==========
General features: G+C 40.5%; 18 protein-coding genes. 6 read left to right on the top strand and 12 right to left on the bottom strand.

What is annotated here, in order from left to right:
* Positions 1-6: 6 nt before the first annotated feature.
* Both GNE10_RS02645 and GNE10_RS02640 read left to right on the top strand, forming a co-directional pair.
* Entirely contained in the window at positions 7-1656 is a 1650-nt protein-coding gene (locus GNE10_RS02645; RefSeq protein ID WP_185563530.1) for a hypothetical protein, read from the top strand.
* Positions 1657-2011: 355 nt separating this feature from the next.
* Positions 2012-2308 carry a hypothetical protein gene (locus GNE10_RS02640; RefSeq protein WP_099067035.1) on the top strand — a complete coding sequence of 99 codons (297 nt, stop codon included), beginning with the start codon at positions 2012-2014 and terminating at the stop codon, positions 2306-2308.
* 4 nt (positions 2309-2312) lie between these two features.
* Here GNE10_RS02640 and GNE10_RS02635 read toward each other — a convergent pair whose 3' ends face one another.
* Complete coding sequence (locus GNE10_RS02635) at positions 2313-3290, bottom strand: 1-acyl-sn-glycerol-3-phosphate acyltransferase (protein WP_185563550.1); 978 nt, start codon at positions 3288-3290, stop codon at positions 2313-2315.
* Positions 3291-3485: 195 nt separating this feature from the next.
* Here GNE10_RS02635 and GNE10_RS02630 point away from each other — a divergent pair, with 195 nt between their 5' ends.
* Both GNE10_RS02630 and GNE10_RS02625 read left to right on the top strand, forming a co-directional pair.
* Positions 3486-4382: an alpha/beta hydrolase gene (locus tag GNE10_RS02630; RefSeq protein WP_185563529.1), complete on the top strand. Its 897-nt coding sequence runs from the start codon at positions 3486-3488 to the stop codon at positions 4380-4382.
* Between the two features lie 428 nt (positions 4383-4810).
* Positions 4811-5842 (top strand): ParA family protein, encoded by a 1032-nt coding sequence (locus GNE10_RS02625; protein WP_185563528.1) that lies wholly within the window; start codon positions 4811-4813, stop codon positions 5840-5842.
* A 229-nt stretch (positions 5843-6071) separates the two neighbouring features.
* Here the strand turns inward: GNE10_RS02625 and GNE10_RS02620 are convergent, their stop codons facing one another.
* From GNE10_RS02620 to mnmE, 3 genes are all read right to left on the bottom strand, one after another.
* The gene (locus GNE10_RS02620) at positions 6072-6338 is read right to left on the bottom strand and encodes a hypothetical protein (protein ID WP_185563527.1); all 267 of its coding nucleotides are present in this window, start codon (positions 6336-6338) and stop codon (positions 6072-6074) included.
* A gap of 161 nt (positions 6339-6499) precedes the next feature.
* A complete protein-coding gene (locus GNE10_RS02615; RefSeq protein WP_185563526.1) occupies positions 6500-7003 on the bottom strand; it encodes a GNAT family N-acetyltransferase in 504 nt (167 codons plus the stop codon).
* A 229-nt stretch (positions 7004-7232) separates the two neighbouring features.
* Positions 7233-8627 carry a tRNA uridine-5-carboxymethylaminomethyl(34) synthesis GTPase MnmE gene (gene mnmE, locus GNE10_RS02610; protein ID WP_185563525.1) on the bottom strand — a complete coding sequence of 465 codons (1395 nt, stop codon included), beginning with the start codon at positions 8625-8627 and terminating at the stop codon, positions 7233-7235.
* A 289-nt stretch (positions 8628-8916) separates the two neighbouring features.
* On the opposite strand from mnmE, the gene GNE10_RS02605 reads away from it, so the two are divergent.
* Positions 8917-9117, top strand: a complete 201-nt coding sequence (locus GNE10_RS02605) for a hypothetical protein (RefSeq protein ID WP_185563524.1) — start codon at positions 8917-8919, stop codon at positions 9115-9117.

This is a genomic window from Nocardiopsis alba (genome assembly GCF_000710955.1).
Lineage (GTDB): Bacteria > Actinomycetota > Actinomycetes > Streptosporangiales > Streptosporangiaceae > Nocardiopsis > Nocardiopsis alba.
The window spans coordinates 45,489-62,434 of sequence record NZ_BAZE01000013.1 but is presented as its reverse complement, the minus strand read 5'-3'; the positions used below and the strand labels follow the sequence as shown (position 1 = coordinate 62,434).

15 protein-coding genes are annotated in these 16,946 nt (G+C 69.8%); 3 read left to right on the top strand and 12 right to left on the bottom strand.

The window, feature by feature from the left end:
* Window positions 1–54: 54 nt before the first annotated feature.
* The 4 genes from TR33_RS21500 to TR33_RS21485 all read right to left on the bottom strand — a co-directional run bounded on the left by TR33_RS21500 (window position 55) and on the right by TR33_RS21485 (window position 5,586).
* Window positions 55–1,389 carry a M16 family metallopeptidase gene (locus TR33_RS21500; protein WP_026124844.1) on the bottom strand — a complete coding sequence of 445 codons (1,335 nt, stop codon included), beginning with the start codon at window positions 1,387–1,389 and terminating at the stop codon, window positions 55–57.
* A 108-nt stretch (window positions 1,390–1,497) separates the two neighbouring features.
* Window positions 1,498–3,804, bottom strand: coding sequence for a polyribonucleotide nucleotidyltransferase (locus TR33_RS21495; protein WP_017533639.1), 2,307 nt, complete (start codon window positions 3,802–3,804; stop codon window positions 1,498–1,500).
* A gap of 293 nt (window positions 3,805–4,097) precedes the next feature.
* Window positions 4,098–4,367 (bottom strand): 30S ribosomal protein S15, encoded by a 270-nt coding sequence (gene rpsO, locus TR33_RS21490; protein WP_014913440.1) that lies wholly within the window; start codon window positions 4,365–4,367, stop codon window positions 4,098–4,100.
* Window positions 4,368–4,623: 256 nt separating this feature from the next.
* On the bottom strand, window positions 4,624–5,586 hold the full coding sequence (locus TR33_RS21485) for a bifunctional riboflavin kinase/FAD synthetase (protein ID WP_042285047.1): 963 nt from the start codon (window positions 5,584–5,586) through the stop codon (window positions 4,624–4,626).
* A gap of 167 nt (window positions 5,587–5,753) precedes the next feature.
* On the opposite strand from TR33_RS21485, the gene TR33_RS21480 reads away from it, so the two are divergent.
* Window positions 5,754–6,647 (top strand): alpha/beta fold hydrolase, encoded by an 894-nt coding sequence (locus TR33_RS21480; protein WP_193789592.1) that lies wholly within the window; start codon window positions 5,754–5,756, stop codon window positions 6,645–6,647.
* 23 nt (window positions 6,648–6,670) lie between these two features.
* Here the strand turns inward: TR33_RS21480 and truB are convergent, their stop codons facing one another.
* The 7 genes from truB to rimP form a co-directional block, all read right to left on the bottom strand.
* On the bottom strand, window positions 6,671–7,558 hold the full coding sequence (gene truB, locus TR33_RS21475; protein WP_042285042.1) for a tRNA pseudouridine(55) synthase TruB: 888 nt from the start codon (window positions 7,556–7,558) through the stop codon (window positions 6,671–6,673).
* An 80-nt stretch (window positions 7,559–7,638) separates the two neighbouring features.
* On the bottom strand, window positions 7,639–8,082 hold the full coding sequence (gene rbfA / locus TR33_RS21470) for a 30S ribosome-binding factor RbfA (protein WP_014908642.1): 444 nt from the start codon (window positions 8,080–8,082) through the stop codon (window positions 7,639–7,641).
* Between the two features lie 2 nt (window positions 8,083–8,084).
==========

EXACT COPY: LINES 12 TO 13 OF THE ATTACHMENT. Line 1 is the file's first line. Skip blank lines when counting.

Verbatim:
* Here GNE10_RS02635 and GNE10_RS02630 point away from each other — a divergent pair, with 195 nt between their 5' ends.
* Both GNE10_RS02630 and GNE10_RS02625 read left to right on the top strand, forming a co-directional pair.